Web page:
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Dead Horse Point - East side trails
(Intrepid Trail System,
Includes Big Chief, Great Pyramid, and Intrepid Trails)

The Intrepid Trail System opened in 2009 in Dead Horse Point State Park. The trails were designed to please riders of differing skill and fitness levels, and they succeed well. This is one of the few dirt singletrack systems that I can recommend for families with younger children.

New trails opened west of the highway in 2014, expanding the riding area. See the Dead Horse Point west side trail page and the Shafer Canyon Rim video for additional riding options!

View southwest from the parking area. The La Sal Mountains are in the background. Photos and trail review June 29, 2009 by Bruce.

The trail altitude is around 6000 feet. It's usually at least 10 degrees cooler here than in Moab (1800 feet lower). Altitude change while riding is less than 100 feet. Climbing is fairly gentle over most of the trail. On the larger loop there are a couple of very short (20-30 feet) steeper climbs.

Technically the trail is easy. There are a couple of spots on the larger (Big Chief) loop that will make beginners nervous, but they're not tricky. Most of the trail can be ridden with a single-gear bike.

Visitors center. Bookstore, friendly riding directions, bathrooms.

The trail system starts at the north end of the Dead Horse Point visitor's center parking lot. After a short length of two-way trail, it forks into a loop. (At this point, the "Prickly Pair" trail forks left across the highway to the west side singletrack.) Two connectors cross the main loop to create shorter rides. The Intrepid Loop uses the first cross-link for a 1.1 mile option. This short loop has very easy trail and is good for young children and true beginners.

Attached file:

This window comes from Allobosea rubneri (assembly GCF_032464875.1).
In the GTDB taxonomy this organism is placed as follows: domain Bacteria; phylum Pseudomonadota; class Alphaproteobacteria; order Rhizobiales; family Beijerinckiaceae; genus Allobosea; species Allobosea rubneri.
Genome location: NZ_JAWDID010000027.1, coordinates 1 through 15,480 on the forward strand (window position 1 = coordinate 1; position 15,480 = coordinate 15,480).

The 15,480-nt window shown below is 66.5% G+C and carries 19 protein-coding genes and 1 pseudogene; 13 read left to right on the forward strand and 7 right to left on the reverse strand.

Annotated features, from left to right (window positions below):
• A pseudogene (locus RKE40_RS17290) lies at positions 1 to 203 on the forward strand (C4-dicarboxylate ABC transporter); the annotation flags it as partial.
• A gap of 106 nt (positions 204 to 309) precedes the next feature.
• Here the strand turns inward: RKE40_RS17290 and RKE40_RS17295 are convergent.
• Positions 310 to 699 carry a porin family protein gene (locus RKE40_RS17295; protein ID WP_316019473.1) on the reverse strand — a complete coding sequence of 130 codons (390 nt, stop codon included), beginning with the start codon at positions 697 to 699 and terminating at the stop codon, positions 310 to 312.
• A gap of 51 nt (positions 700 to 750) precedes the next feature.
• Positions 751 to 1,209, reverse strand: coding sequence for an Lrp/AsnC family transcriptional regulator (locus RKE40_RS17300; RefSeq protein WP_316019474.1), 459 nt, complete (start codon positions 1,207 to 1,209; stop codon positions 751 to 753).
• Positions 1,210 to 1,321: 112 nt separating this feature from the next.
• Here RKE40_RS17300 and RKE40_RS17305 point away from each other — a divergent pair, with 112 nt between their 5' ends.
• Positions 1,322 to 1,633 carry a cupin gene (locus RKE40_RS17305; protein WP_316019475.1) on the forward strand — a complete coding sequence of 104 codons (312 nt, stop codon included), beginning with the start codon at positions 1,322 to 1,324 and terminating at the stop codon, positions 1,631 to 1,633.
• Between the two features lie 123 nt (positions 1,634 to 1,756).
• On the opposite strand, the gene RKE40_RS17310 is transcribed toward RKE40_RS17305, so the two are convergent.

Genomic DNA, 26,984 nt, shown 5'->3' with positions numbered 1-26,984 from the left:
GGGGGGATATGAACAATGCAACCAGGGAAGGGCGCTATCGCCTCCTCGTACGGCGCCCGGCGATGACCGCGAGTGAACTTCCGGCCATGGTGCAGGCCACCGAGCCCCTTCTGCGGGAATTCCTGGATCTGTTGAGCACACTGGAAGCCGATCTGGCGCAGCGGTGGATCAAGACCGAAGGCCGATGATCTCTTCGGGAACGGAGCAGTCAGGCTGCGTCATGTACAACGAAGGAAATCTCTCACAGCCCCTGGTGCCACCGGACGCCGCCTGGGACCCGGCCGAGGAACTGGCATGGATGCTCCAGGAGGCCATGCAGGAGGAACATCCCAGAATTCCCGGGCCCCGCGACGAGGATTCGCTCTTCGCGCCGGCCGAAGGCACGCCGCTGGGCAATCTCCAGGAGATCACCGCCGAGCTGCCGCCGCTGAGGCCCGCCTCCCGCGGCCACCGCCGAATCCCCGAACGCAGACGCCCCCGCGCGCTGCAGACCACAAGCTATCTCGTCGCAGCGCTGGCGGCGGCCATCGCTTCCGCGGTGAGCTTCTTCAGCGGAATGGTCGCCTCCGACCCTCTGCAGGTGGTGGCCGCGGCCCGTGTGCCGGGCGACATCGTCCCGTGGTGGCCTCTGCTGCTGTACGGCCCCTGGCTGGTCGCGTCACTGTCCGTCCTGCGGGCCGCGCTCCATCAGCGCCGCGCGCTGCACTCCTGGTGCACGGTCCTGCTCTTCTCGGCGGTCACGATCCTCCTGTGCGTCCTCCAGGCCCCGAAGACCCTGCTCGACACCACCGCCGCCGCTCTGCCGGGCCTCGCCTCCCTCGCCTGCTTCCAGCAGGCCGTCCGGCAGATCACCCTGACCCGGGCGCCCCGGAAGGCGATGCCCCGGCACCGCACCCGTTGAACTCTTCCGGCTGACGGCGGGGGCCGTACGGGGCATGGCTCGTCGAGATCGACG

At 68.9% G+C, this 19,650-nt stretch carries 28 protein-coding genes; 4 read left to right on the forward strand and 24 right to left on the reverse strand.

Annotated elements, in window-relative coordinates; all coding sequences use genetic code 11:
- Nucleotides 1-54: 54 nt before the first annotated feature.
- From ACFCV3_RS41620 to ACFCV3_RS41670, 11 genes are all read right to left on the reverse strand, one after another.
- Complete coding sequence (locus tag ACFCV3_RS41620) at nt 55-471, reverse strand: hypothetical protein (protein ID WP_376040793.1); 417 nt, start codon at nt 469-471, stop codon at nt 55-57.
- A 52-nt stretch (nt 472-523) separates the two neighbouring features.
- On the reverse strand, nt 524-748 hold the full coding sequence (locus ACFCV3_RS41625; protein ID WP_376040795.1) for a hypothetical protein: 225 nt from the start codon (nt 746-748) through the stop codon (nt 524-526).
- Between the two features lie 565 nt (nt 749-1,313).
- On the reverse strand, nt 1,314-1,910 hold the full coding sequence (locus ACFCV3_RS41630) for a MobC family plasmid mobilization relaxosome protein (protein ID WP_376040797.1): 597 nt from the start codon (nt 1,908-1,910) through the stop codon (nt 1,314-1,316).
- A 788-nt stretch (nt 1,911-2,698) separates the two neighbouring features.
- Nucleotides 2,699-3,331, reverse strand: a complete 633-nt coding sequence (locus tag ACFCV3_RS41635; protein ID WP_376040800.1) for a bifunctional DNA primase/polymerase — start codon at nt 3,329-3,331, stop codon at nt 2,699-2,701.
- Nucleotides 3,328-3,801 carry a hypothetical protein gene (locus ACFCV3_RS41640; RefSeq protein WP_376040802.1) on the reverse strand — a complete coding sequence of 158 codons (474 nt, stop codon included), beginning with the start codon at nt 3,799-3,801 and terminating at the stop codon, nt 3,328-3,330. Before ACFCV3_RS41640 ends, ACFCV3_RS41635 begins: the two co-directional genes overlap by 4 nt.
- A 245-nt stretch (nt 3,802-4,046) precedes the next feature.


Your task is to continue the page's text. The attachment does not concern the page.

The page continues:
Typical trail section. Rocks or branches define the riding line. The trail flows well, with constant gentle turns.

The Great Pyramid Loop (4.2 miles) shortcuts across the middle of the larger 8-mile Big Chief Loop. The Great Pyramid ride is suitable for beginners who have some experience at riding and shifting on dirt trail. 

From the first (Colorado Overlook) viewpoint, we're looking past skirts of Moenkopi mudstone to the evaporation ponds where potash is recovered from the Paradox Salt Formation.

The trail is easy to follow. The trail corridor is broad with rocks and logs defining the riding line. There are signs at every intersection.

Turning a little more to the southwest, we see a little bit of the Colorado at mid-left. We're standing on a ledge of Kayenta sandstone, as the cliffs fall away down toward the river.

There's only one bump that beginners might not be able to ride (shown in the photo). Intermediates will have no problem here -- it's smoother than it looks. You've just got to know how to get forward, find the right gear, and grind up the rock.

Toughest spot on the Great Pyramid Loop, and it's not that tough. 

The trail is well-packed; but if you bobble to the side of the trail, the dirt is very soft and your tires will dig in. Areas of loose dirt and sand in the trail have been reinforced with tiny dolomite rock (magnesium carbonate) which works very well to harden the tread without causing a "gravel road" feel. I encountered a couple of short sandy spots, but they were easy to ride.

Signs at every intersection show the way, but also show you where you are on the trail system.

The trail flows well and is a joy to ride. Riders of all ability levels will have a good time. No, there aren't any scary tricky challenges, and there are no ugly painful long climbs. Go elsewhere if you're looking to suffer. This trail is where you take your family and friends so you can addict them to mountain biking.